loading
     For some reason my wife decided we need to up grade our TV. I'm not sure why, we had a perfectly fine 20" Magnetbox, sure it's not a Sorny or a Panaphonic but it was a TV none the less.  Now despite advances in television imaging, the on-board sound of LCD's approximates the quality of a tin can telephone. I'm sure this is for technological reasons and not just so they can sell you a $500 speaker system.
     Well, when my wife started complaining about the sound, I put my foot down and said I'd rig it to the stereo system we never use, I figured this would suffice since neither my wife nor I are audiophiles, for the same reason we aren't occultist, or ghost hunters.
     Still,since the speakers couldn't just sit on the tile, I whipped up a simple solution.

*Does not include time spent watching paint dry.

Step 1: First, Getting Design Approval

I cranked out a quick Solidworks assembly and dazzled my wife with it.To quote "Whatever, just don't make it too ugly"


Step 2: The Cutting

I started with some scrap 1/2" ply I had handy and started by ripping it into 5 3/16ths in strips. From these strips I cross cut 4 pieces 24" long and 10 pieces 9 3/16ths long.  Remember if you make all you equal length cuts at the same time, they will be even, if you come back and re-cut some will come out odd.

Step 3: The Assembly

Make sure to check for square as you go, all assembly was done using wood glue and brad nails.  Start by attaching the piece at the top and the piece at the bottom. If your saw was set up correctly you shouldn't need to worry about square.

Step 4: Build the Box

Take four pieces of the 9 3/16ths length and rip them to a width of 4 11/16ths. Use these pieces to build the top and bottom of the box.

Step 5: Stability Is Key

Especially if you have large dogs who can wreak destruction like in the first image on this step. So find a brick that will fit in the box, but don't just drop it in there. We want to pad the brick, prevent any resonance and just plain old shifting around, so wrap that brick in a ton of newspaper and stuff it in.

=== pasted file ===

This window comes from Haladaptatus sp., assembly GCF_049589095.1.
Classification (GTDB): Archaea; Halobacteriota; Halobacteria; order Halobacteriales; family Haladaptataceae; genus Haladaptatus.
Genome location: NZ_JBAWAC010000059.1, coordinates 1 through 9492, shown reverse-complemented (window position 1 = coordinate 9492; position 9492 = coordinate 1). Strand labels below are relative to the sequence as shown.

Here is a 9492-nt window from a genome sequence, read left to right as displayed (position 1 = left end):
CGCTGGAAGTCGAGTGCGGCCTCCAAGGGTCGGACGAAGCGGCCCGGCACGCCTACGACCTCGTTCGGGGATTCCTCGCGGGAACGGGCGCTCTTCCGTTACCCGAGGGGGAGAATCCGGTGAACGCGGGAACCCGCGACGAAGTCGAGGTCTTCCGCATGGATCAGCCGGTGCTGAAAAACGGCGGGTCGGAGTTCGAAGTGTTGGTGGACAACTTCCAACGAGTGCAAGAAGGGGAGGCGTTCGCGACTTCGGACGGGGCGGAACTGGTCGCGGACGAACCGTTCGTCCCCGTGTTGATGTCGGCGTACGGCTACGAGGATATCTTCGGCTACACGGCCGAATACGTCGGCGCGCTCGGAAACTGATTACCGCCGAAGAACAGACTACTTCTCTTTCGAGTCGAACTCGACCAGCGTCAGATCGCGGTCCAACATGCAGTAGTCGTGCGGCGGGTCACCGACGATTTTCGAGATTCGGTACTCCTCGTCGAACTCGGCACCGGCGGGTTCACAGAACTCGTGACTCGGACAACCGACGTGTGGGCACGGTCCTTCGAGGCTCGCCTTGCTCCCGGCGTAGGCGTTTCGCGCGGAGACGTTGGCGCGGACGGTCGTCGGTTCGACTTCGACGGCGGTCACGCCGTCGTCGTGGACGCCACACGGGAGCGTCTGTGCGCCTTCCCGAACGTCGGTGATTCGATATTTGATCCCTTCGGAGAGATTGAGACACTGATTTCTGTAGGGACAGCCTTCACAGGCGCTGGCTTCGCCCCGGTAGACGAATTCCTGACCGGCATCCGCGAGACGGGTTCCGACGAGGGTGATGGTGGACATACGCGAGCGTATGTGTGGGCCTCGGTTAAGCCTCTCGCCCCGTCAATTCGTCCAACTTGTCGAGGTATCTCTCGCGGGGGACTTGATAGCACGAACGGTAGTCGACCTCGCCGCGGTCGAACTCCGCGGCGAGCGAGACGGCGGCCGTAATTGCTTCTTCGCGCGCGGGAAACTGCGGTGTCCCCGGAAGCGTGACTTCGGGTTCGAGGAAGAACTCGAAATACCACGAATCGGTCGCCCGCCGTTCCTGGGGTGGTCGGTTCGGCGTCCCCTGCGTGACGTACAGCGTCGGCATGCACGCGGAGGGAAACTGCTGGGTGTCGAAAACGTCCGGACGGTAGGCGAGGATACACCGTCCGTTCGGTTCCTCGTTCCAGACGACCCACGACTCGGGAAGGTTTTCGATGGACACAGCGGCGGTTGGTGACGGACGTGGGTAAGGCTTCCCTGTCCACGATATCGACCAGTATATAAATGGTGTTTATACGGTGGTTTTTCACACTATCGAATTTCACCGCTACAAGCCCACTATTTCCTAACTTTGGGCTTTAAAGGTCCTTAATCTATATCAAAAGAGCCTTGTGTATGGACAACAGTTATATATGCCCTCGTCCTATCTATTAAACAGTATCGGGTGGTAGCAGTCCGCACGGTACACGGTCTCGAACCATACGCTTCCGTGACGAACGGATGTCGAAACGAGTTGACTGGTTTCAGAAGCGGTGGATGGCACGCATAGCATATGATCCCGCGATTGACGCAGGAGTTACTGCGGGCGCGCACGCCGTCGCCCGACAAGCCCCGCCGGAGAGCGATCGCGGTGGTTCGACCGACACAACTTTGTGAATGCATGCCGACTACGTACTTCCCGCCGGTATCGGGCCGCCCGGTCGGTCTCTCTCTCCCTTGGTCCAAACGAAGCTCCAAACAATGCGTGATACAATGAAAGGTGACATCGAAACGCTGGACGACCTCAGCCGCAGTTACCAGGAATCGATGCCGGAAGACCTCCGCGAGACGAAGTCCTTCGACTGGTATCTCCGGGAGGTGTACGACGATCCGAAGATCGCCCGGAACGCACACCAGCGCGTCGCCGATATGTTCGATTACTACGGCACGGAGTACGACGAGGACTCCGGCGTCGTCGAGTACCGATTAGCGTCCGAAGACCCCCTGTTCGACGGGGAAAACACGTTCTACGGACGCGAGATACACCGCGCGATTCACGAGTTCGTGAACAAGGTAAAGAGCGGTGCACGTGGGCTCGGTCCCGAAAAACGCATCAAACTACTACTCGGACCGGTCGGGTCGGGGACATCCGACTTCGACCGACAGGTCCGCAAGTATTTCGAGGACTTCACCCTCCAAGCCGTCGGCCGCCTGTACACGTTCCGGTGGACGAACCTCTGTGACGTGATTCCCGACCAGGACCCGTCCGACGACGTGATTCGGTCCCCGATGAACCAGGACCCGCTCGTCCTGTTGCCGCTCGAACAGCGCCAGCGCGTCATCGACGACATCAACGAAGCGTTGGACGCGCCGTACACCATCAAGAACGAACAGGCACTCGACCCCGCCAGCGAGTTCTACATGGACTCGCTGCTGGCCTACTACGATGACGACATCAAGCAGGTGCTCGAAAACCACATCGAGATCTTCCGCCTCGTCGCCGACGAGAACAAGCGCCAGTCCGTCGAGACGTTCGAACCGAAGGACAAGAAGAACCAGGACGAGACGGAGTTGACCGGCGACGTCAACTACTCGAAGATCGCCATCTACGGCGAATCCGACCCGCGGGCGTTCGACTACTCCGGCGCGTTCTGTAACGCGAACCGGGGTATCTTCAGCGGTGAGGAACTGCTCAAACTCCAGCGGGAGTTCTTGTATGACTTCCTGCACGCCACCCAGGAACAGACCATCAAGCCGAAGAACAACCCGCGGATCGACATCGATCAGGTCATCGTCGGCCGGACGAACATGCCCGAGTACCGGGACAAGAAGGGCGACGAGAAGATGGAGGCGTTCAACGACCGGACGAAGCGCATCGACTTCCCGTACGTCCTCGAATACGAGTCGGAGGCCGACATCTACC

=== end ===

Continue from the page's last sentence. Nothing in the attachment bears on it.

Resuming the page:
Step 6: Close the Box

Measure the width you'll need and rip the two remaining pieces to fit, you may need to "ease" the inside edges if the it is tight.

Step 7: Finish

Time for sanding, yeah we all hate sanding. So I hit it with the ROS at 120 grit to make it smooth. Then I sprayed on a coat of flat black paint, flat black being good because it drys damnably fast. So take a 20 min break and hand sand with 120 to knock the hairs down. I then finished with two coats of spray semi-gloss black.
At that point I was done, I just sat back and waited for the praise to roll in,"They'll do", high praise indeed!

Lastly, I need to tack the speaker wire along the edge, I'll get to it some day.

<p>I like it! Particularly the brick idea. I would probably add another panel, maybe ply to close the back off and hide the wires. It should also add some more rigidity.</p>
A fun read.&nbsp; Thanks.&nbsp; :D<br /> <br />
.&nbsp; Very nice job.<br /> . <br /> .&nbsp; A full-range speaker needs to be near the floor and/or walls to get the best bass response. Your stands would probably work best with satellite speakers in a system with a subwoofer. YMMV<br />
Great work, I&nbsp;love the finished product.&nbsp; Knowing it's woman-approved is a good thing that more Instructables should specify.<br />

About This Instructable

6,080views

12favorites

License:

Bio: Working my dream job in the Telecom industry, so chances are, i'll never have time to respond to comments or messages, nothing personal.
More by Tool Using Animal:Pie-tenna, The simplest HDTV antenna possible, possibly. Converting EPub Formatted Books to Use on the Kindle Salvaging the Fresnel Lens from  a Rear Projection TV 
Add instructable to: